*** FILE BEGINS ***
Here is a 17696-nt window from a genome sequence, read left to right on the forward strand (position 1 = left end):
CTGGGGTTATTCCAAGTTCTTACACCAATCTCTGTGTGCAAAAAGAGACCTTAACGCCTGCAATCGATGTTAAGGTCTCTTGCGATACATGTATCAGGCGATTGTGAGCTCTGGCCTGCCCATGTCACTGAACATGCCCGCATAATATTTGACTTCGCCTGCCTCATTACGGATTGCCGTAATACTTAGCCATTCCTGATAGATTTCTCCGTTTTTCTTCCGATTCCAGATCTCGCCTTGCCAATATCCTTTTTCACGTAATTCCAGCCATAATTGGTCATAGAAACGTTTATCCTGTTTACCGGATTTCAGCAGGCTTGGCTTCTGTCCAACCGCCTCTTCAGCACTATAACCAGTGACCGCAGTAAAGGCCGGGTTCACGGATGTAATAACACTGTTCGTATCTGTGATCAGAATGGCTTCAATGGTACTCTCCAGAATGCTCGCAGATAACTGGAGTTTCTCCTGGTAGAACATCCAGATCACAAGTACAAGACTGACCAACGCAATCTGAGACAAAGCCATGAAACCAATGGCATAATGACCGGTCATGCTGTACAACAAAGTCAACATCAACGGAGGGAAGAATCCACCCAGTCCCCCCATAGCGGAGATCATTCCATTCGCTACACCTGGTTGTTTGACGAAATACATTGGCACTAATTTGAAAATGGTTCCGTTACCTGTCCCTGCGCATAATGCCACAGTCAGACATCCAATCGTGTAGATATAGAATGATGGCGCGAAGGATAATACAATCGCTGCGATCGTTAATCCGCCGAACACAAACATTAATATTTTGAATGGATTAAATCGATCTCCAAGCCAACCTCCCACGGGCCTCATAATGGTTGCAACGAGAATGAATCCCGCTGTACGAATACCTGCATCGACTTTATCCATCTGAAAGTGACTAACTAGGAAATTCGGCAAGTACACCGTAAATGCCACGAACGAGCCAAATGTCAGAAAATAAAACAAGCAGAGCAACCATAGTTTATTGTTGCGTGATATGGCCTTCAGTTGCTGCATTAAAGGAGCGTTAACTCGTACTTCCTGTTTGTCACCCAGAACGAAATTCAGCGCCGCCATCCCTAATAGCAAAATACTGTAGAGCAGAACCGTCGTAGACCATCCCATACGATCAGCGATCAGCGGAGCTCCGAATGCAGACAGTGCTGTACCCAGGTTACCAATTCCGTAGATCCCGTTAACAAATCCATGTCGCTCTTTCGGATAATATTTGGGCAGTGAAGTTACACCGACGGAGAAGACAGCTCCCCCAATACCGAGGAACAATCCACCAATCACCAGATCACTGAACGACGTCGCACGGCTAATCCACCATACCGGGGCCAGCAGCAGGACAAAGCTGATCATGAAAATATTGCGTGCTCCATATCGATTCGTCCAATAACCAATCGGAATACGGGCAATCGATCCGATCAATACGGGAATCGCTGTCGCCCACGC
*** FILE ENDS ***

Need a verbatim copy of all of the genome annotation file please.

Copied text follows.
Here is a 17696-nt window from a genome sequence, read left to right on the forward strand (position 1 = left end):
CTGGGGTTATTCCAAGTTCTTACACCAATCTCTGTGTGCAAAAAGAGACCTTAACGCCTGCAATCGATGTTAAGGTCTCTTGCGATACATGTATCAGGCGATTGTGAGCTCTGGCCTGCCCATGTCACTGAACATGCCCGCATAATATTTGACTTCGCCTGCCTCATTACGGATTGCCGTAATACTTAGCCATTCCTGATAGATTTCTCCGTTTTTCTTCCGATTCCAGATCTCGCCTTGCCAATATCCTTTTTCACGTAATTCCAGCCATAATTGGTCATAGAAACGTTTATCCTGTTTACCGGATTTCAGCAGGCTTGGCTTCTGTCCAACCGCCTCTTCAGCACTATAACCAGTGACCGCAGTAAAGGCCGGGTTCACGGATGTAATAACACTGTTCGTATCTGTGATCAGAATGGCTTCAATGGTACTCTCCAGAATGCTCGCAGATAACTGGAGTTTCTCCTGGTAGAACATCCAGATCACAAGTACAAGACTGACCAACGCAATCTGAGACAAAGCCATGAAACCAATGGCATAATGACCGGTCATGCTGTACAACAAAGTCAACATCAACGGAGGGAAGAATCCACCCAGTCCCCCCATAGCGGAGATCATTCCATTCGCTACACCTGGTTGTTTGACGAAATACATTGGCACTAATTTGAAAATGGTTCCGTTACCTGTCCCTGCGCATAATGCCACAGTCAGACATCCAATCGTGTAGATATAGAATGATGGCGCGAAGGATAATACAATCGCTGCGATCGTTAATCCGCCGAACACAAACATTAATATTTTGAATGGATTAAATCGATCTCCAAGCCAACCTCCCACGGGCCTCATAATGGTTGCAACGAGAATGAATCCCGCTGTACGAATACCTGCATCGACTTTATCCATCTGAAAGTGACTAACTAGGAAATTCGGCAAGTACACCGTAAATGCCACGAACGAGCCAAATGTCAGAAAATAAAACAAGCAGAGCAACCATAGTTTATTGTTGCGTGATATGGCCTTCAGTTGCTGCATTAAAGGAGCGTTAACTCGTACTTCCTGTTTGTCACCCAGAACGAAATTCAGCGCCGCCATCCCTAATAGCAAAATACTGTAGAGCAGAACCGTCGTAGACCATCCCATACGATCAGCGATCAGCGGAGCTCCGAATGCAGACAGTGCTGTACCCAGGTTACCAATTCCGTAGATCCCGTTAACAAATCCATGTCGCTCTTTCGGATAATATTTGGGCAGTGAAGTTACACCGACGGAGAAGACAGCTCCCCCAATACCGAGGAACAATCCACCAATCACCAGATCACTGAACGACGTCGCACGGCTAATCCACCATACCGGGGCCAGCAGCAGGACAAAGCTGATCATGAAAATATTGCGTGCTCCATATCGATTCGTCCAATAACCAATCGGAATACGGGCAATCGATCCGATCAATACGGGAATCGCTGTCGCCCACGC